A new Pew Internet report looks at the effect the internet has on couples and their relationship.
The study looks at whether the internet, social media and mobile phones have had a positive or detrimental effect on the relationships of younger and older couples.
Pew found that 10% of all couples said the internet had had a “major” impact on their relationship, with 72% saying it had “no real impact at all”.
Of all those who said the internet had impacted their relationship, 72% said it was a positive impact, 20% said it was negative.
Pew also asked couples whether technology had helped them to feel closer to one another, or provided solutions to problems in their relationship.
Of married or partnered adults, 21% said online exchanges or texts had made them feel closer together.
However 25% of all couples felt their partner was distracted by their phone when together, and 8% said they had argued about how much time they spent online.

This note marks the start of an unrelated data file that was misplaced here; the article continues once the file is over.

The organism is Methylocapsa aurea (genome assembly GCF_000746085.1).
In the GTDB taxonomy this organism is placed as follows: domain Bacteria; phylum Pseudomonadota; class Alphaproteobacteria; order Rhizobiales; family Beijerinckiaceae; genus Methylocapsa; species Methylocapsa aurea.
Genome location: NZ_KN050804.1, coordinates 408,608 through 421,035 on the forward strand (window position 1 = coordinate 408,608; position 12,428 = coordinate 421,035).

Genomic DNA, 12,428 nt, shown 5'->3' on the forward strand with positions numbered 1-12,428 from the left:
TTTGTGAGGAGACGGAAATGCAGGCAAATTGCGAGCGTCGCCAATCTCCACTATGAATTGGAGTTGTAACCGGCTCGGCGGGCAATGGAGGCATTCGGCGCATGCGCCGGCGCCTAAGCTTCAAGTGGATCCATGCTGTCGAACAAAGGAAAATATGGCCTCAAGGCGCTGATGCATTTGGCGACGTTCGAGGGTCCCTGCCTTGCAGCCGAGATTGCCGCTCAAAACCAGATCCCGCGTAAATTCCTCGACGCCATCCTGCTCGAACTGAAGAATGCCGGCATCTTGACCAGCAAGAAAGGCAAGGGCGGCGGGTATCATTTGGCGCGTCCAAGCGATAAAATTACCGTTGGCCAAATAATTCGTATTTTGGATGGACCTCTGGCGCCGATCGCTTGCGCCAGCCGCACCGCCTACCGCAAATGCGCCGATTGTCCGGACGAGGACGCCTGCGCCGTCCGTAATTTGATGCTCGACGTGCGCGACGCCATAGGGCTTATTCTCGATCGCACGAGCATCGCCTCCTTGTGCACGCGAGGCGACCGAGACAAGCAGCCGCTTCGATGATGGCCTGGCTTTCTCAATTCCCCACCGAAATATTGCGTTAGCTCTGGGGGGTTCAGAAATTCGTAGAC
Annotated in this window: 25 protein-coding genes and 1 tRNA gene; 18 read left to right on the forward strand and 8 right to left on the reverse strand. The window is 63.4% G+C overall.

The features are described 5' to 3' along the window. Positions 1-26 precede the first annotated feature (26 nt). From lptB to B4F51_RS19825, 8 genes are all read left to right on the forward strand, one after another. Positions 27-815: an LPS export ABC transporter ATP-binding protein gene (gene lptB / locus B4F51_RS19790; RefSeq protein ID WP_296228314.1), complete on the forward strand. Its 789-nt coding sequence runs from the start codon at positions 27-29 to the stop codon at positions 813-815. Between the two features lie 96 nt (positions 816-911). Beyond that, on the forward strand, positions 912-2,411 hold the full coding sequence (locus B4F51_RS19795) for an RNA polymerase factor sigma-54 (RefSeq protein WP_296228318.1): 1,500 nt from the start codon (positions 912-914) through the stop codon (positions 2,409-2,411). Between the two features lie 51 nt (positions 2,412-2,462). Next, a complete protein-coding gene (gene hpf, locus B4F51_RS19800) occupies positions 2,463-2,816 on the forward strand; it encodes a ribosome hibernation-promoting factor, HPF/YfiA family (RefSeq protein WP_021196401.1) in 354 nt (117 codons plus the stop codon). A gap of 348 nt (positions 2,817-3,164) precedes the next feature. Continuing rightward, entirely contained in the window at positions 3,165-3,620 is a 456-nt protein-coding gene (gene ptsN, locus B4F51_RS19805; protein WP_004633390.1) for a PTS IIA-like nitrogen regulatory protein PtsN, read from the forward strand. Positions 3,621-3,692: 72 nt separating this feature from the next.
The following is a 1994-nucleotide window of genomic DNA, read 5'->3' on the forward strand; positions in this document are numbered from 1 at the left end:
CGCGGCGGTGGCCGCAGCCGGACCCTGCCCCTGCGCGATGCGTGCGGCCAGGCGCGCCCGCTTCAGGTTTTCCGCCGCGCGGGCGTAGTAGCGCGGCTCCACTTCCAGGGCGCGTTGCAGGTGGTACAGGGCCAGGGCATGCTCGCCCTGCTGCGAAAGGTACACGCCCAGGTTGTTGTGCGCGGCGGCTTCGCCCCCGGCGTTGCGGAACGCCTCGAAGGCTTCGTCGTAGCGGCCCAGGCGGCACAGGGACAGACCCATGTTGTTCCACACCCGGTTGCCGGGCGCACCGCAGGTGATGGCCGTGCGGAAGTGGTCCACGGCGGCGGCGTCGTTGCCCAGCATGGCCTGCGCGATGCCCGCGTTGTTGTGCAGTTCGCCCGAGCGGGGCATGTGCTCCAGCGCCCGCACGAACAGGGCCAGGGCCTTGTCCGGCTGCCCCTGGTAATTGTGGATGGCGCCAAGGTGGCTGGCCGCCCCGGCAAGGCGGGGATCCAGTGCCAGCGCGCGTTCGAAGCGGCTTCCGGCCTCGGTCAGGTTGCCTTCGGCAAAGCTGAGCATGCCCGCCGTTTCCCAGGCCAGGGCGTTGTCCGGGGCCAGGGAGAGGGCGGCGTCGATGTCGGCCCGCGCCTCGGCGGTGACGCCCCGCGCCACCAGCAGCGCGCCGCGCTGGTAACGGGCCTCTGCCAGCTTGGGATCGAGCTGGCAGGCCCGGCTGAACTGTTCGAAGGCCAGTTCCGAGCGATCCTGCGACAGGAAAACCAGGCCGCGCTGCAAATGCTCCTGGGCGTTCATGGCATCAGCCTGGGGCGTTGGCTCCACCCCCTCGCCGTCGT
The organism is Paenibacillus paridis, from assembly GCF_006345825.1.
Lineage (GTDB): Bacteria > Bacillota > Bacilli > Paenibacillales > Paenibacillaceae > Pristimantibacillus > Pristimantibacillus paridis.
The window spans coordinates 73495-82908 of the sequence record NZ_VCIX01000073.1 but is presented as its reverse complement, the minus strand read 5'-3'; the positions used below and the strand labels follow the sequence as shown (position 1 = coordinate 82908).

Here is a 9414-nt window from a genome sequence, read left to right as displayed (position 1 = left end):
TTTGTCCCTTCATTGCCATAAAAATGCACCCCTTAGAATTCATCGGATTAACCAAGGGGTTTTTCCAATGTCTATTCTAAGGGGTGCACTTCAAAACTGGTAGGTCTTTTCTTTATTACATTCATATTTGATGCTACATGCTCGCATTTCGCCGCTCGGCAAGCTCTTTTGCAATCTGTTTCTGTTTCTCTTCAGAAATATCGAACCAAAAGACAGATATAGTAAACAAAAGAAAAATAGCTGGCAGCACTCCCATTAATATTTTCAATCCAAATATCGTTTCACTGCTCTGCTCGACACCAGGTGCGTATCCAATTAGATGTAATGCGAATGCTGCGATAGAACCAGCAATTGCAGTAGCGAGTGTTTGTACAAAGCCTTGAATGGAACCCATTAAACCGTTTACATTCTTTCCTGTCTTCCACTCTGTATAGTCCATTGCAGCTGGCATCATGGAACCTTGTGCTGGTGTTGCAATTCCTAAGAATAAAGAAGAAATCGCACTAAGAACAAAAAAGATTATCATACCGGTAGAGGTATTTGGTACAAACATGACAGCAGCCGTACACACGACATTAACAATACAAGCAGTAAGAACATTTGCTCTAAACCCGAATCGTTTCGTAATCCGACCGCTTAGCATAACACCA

When looking at younger couples, all these percentages rise.
In the age range 18-29, 41% felt closer thanks to technological exchanges, 42% felt their partner was distracted by their phone, and 18% had argued about it.
Among young couples, 23% said they had used technology to resolve an argument they were having trouble solving in person, compared to 9% of all couples.
Pew also found that couples who had been together for 10 years or less were more likely to have separate email addresses and passwords, than those who had been together longer.
The report also found sexting is on the rise, with 9% admitting to sending a sext to someone, up from 6% in 2012.
The numbers of sexts received increased to 20%, up 5% in two years.
Read the full Pew Report here.